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Personal Best

Personal Shoppers Help Harried Executives Fill Out Their Wardrobes
Kimberly Cihlar
From the Print Edition:
Bo Derek, Jul/Aug 00

(continued from page 1)

Yet, Garanimal-esque groupings or trend pulse-taking don't always best serve the man requiring special shopping attention. Connecticut-based heart surgeon S. Jacob Scheinerman, who admits he is not a fashion aficionado, concedes, "As a regular guy, it's hard to know men's suits--not every suit fits a man well." A good personal shopper will recognize that some men profit more from a 42-regular Ermenegildo Zegna suit than the same size Prada suit--or vice versa.  

You wouldn't think a cardiac specialist would ever consider a fashion situation life or death, but sometimes the wardrobe flat lines. "It was my son's bar mitzvah and my wife drove in to New York to pick up two preordered suits, but for some reason the store was closed. Believe it or not, the guy who is my personal shopper arranged to have the suits altered and sent to us in time for the big event. Clearly, that was way beyond his call of duty, yet it meant so much to us."  

The problem is that finding a personal shopper willing to deliver this kind of service isn't as easy as letting your fingers do the walking. Most professionals come as referrals from other clients, a colleague's wife or one's own spouse. Sometimes, the referral might come from a sales person on the floor. Be assured, however, the first measurement taken must be the one that ensures a good working relationship with your personal shopper. It's imperative that he or she knows you and your preferences and that your personalities fit like, well, a glove.  

According to most personal shoppers, preliminary getting-to-know-you phone calls and face-to-face meetings are imperative to find out a client's needs and wants. Visits to a client's home are often warranted to weed out or optimize existing wardrobe choices.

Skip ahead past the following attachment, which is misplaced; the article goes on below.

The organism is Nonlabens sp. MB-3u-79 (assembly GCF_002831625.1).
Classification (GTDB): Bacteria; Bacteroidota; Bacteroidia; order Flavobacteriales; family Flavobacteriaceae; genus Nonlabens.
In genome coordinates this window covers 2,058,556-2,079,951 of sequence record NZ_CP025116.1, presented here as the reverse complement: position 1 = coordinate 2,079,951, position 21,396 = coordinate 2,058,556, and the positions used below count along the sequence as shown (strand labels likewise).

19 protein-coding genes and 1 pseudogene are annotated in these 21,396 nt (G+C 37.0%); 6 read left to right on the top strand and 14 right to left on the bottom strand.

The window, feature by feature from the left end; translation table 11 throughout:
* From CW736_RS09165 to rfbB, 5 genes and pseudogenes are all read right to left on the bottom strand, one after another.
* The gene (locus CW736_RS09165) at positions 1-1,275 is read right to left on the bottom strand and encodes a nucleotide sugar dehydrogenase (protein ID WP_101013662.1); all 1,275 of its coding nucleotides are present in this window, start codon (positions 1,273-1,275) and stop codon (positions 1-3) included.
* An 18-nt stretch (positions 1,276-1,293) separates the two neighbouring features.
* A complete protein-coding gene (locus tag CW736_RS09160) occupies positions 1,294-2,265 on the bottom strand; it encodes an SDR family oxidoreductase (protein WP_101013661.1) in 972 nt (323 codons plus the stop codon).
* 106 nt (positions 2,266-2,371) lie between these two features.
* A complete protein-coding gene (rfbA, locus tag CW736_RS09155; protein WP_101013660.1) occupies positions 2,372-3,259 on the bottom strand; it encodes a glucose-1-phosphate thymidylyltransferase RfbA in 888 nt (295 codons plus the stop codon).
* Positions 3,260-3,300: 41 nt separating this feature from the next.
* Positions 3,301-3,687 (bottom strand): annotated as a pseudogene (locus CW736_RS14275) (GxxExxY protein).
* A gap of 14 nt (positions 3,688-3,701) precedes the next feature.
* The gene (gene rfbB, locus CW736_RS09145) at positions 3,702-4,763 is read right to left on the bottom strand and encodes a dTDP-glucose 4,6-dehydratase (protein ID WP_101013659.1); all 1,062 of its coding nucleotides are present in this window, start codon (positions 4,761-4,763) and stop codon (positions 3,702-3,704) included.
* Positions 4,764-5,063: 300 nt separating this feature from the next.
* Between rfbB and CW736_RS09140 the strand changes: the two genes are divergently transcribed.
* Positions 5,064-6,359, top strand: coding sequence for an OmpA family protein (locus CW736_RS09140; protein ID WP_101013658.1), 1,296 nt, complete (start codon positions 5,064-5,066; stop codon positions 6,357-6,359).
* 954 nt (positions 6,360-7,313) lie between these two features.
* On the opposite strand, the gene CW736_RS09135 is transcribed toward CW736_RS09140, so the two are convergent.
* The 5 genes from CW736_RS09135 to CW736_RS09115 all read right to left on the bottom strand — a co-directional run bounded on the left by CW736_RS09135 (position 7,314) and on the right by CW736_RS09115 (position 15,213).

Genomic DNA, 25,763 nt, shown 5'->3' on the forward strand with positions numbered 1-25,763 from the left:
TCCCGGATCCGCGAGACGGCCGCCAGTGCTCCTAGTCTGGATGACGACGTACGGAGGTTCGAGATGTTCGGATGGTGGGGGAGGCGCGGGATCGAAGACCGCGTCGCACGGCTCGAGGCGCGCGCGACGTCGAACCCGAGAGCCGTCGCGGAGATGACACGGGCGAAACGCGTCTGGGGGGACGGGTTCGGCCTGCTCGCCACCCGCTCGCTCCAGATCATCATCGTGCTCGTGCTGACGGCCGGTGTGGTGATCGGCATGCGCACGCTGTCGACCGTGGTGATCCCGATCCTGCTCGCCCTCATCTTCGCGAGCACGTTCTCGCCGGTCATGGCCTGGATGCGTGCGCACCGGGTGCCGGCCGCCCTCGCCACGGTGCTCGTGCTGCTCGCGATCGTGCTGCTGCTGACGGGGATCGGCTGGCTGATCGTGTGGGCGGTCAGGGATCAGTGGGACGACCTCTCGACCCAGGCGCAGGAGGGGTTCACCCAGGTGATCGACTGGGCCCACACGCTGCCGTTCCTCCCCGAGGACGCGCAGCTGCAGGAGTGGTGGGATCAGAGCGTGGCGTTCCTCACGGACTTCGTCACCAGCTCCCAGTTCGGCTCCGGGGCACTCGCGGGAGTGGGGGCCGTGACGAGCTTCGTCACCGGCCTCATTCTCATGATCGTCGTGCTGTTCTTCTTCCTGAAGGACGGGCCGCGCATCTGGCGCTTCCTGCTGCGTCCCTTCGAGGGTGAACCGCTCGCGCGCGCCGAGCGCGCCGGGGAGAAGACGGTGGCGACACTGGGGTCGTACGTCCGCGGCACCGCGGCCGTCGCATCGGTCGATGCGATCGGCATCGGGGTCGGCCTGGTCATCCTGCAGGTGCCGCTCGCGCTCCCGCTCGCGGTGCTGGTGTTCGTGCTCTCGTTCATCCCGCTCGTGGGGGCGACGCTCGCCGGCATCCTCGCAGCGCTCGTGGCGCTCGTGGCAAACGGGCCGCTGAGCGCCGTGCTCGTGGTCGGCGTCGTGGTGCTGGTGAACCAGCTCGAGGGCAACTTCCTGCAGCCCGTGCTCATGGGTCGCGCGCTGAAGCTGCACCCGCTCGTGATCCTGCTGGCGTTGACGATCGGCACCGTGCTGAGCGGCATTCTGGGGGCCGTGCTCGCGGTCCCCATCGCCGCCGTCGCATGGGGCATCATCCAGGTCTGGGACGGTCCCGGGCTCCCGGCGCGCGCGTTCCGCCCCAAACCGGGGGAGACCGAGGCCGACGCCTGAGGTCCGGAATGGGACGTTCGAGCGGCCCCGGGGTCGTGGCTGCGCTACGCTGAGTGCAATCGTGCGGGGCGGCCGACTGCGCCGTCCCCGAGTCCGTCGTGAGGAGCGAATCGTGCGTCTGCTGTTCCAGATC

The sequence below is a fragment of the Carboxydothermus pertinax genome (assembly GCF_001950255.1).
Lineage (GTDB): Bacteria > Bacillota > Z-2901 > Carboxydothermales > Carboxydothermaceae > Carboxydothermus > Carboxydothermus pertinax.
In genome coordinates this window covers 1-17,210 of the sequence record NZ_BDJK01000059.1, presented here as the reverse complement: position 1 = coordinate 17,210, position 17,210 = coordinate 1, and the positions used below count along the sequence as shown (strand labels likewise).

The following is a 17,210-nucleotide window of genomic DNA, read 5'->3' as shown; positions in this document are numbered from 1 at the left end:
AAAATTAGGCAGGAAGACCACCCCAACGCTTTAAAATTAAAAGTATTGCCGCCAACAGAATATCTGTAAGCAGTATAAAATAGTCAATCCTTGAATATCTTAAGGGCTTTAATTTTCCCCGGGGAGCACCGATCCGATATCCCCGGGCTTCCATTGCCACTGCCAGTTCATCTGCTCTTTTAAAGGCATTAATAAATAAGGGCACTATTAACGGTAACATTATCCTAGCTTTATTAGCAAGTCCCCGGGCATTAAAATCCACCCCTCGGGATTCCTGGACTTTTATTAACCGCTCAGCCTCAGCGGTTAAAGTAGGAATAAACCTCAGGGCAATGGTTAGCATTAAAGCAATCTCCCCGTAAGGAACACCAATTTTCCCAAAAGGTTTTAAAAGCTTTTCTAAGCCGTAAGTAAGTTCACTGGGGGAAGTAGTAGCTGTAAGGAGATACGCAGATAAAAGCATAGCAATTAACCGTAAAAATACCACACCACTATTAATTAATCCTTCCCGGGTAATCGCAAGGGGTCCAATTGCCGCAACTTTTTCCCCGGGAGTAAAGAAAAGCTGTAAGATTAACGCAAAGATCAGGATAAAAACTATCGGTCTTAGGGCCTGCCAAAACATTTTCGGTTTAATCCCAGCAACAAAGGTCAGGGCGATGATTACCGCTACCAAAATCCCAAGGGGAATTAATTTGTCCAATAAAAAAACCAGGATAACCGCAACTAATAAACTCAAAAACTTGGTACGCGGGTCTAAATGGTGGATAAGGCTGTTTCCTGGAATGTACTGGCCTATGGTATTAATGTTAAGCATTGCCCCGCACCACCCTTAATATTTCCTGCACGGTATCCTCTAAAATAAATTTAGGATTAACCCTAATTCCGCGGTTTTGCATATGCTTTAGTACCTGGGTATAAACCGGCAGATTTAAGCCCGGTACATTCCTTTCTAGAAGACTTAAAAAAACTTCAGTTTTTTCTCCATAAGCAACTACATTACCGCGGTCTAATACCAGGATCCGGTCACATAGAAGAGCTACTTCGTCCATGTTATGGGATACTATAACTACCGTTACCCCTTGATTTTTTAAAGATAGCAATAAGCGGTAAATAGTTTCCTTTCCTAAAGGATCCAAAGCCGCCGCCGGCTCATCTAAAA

Developing trust and a close relationship with your personal shopper may ensure that he or she will be able to buy clothes for you, gifts for her (from you) and recommend or reserve hotels, restaurants and entertainment worldwide. Getting that kind of personalized service isn't cheap. These culturally astute individuals receive as much as $500 to $1,200 a day for services rendered on a per-need freelance basis.  

Be advised, you don't always have to hire from the outside to take advantage of someone shopping with you, for you or because of you. Better men's stores, such as Barneys, Saks Fifth Avenue, Bergdorf's Mens and Neiman Marcus, offer in-house catering to men who need greater assistance than that which they might receive from a sales associate manning the floor. It's not unlikely that personal shopping services were developed initially to relieve salespeople who couldn't deal with the needs--and psyches--of certain shoppers.  

If there is a psychological makeup for those who use a personal shopper, a healthy-sized ego probably plays a big part. Sometimes it comes down to boys showing off toys. Stories abound of personal shoppers traipsing down to Wall Street with tailor in tow, to find blinds on the corner office brazenly pulled up and an executive client who expects to be fitted (in the attendant state of disrobe) while coworkers blink in disbelief. Warren Christopher, style editor of Men's Health magazine, who did a 10-year tenure as Barneys' personal shopper before operating his own such business, says "Having a personal shopper is often an ego thing; it defines status. It's like having a Rolls-Royce or a chauffeur."  

Leon Hall, co-host of E! Entertainment Television's "Fashion Emergency" and spokesman for The Fashion Association, addresses questions and crises of dress in his book Fashion 411, due out this August from Little, Brown & Co. Over the years, he has become adept at dealing with various personalities--good, bad and ugly. "I used to dress a prince from Saudi Arabia," he recalls. "I shopped all over the world for him, had an unlimited budget and would buy in multiples. He was difficult, but I never had to look at a price tag. He and his entourage would pay in cash, and we'd drop 50 or 60 thousand in one spree. I'd have the tailor come into the hotel suite and spend four or five afternoons there. But none of those men would go into a store."  

Giving over an unlimited budget to any personal shopper is rarely the norm. According to Barneys' Samson, sales don't ever have to be big ticket, yet he recently registered one sale over $60,000. "But my client's house had just recently burned down. When he went to look in his closet, the only things left hanging there were the metal hooks. He had no choice but to replace his wardrobe."    

Kimberly Cihlar is a freelance writer living in New York City.

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